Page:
The HTRA serine protease 1 (encoded by HTRA1 gene) is one of the human serine proteases that participate in diverse physiological processes including the maintenance of mitochondrial homeostasis, cell signaling and apoptosis . Several studies have shown that heterozygous HTRA1 mutations are closely related to cerebral small vessel disease (SVD), small-vessel ischemic stroke and lacunar stroke [18,19,20,21,22,23]. Our previous study also showed that HTRA1 variants might confer the genetic susceptibility to stroke . However, hereditary stroke attributable to HTRA1 gene constitutes only a small proportion of all strokes. So far, no data are available about the association between blood-based HTRA1 methylation and stroke, especially in the prospective studies.
In the present study, the association between peripheral blood-based HTRA1 methylation and the risk of stroke in the Chinese population was evaluated in an independent case–control study consisting of 190 stroke patients and 190 age- and sex-matched controls and was further verified in a prospective nested case–control study including 139 cases who developed stroke within 2 years after recruitment and 144 matched stroke-free controls from a cohort with a total of 11,151 subjects.
Demographic characteristics of the subjects
The demographic and clinical characteristics of subjects in the case–control study and prospective nested case–control study are presented in Table 1. In the case–control study, the stroke cases had a higher proportion of drinking, higher prevalence of hypertension and diabetes, and higher levels of diastolic blood pressure (DBP), but lower levels of high-density lipoprotein cholesterol (HDL-C) than controls (all P < 0.05). No significant difference existed in age, sex, smoking status, systolic blood pressure (SBP), total cholesterol (TC), triglycerides (TG), low-density lipoprotein cholesterol (LDL-C), and fasting plasma glucose between the two groups.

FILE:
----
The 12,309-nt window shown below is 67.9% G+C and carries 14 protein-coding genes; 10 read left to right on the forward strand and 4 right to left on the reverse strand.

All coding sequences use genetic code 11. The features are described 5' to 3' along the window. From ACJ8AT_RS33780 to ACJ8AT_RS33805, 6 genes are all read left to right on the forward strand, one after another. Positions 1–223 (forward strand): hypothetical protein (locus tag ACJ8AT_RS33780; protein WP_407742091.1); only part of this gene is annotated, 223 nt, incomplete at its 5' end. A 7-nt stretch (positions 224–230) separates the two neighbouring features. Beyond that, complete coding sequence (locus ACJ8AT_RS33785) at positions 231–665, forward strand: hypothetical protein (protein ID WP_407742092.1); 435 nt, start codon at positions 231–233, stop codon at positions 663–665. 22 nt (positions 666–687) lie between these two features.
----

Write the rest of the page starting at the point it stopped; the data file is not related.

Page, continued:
In the prospective nested case–control study, there were no significant differences in age, sex, SBP, DBP, smoking status, drinking status, history of hypertension, diabetes, levels of TC, TG, HDL-C, LDL-C and fasting plasma glucose between stroke cases and controls. The median time between blood draw and initial diagnosis of stroke in cases was 1.32 years.
Association between HTRA1 methylation and stroke in the case–control study and the prospective nested case–control study
To evaluate the association between HTRA1 methylation and the risk of stroke in the case–control study and the prospective nested case–control study, two amplicons, HTRA1-A and HTRA1-B, including 17 measurable CpG sites were semiquantitatively determined by Agena MALDI-TOF mass spectrometry.
In the case–control study (190 cases vs. 190 controls), HTRA1_A_CpG_6 showed significantly lower methylation levels in stroke cases than in the controls [median = 0.10 (interquartile range, IQR = 0.06–0.13) and 0.12 (IQR = 0.10–0.15) for cases and controls, respectively, OR per + 10% methylation = 0.54, 95% CI 0.34–0.86, P = 0.009 by logistic regression adjusted for age, sex, smoking, drinking, hypertension, diabetes, TC, TG, HDL-C and LDL-C, Table 2]. The other CpG sites in the HTRA1 amplicons showed no significant associations with stroke (Table 2).